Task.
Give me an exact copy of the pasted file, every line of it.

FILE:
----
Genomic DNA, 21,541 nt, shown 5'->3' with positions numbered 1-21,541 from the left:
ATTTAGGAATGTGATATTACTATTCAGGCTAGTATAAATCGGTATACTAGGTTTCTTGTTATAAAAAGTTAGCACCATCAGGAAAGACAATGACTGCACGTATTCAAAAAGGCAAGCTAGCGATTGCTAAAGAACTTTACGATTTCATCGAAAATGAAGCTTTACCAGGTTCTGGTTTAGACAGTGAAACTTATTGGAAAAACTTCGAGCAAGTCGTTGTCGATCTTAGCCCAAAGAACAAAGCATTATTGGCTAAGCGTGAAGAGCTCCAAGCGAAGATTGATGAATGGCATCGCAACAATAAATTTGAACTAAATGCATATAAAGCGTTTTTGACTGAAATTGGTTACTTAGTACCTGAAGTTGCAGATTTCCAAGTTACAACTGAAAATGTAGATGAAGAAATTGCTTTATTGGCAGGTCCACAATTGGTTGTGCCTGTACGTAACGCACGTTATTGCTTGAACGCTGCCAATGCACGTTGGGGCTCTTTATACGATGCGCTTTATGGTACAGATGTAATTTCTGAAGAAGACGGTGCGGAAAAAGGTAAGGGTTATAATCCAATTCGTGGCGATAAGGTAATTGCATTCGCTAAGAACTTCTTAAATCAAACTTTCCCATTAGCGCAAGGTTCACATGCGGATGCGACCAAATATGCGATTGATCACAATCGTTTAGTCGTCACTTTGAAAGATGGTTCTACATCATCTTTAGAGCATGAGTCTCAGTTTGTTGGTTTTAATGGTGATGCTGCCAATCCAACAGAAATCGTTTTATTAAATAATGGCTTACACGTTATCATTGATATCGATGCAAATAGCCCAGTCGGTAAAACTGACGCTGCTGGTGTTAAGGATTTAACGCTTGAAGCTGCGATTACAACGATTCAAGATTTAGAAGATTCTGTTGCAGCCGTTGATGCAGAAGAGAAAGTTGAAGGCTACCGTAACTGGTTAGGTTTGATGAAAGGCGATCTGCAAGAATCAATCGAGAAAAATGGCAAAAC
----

Genomic DNA, 21,541 nt, shown 5'->3' with positions numbered 1-21,541 from the left:
ATTTAGGAATGTGATATTACTATTCAGGCTAGTATAAATCGGTATACTAGGTTTCTTGTTATAAAAAGTTAGCACCATCAGGAAAGACAATGACTGCACGTATTCAAAAAGGCAAGCTAGCGATTGCTAAAGAACTTTACGATTTCATCGAAAATGAAGCTTTACCAGGTTCTGGTTTAGACAGTGAAACTTATTGGAAAAACTTCGAGCAAGTCGTTGTCGATCTTAGCCCAAAGAACAAAGCATTATTGGCTAAGCGTGAAGAGCTCCAAGCGAAGATTGATGAATGGCATCGCAACAATAAATTTGAACTAAATGCATATAAAGCGTTTTTGACTGAAATTGGTTACTTAGTACCTGAAGTTGCAGATTTCCAAGTTACAACTGAAAATGTAGATGAAGAAATTGCTTTATTGGCAGGTCCACAATTGGTTGTGCCTGTACGTAACGCACGTTATTGCTTGAACGCTGCCAATGCACGTTGGGGCTCTTTATACGATGCGCTTTATGGTACAGATGTAATTTCTGAAGAAGACGGTGCGGAAAAAGGTAAGGGTTATAATCCAATTCGTGGCGATAAGGTAATTGCATTCGCTAAGAACTTCTTAAATCAAACTTTCCCATTAGCGCAAGGTTCACATGCGGATGCGACCAAATATGCGATTGATCACAATCGTTTAGTCGTCACTTTGAAAGATGGTTCTACATCATCTTTAGAGCATGAGTCTCAGTTTGTTGGTTTTAATGGTGATGCTGCCAATCCAACAGAAATCGTTTTATTAAATAATGGCTTACACGTTATCATTGATATCGATGCAAATAGCCCAGTCGGTAAAACTGACGCTGCTGGTGTTAAGGATTTAACGCTTGAAGCTGCGATTACAACGATTCAAGATTTAGAAGATTCTGTTGCAGCCGTTGATGCAGAAGAGAAAGTTGAAGGCTACCGTAACTGGTTAGGTTTGATGAAAGGCGATCTGCAAGAATCAATCGAGAAAAATGGCAAAAC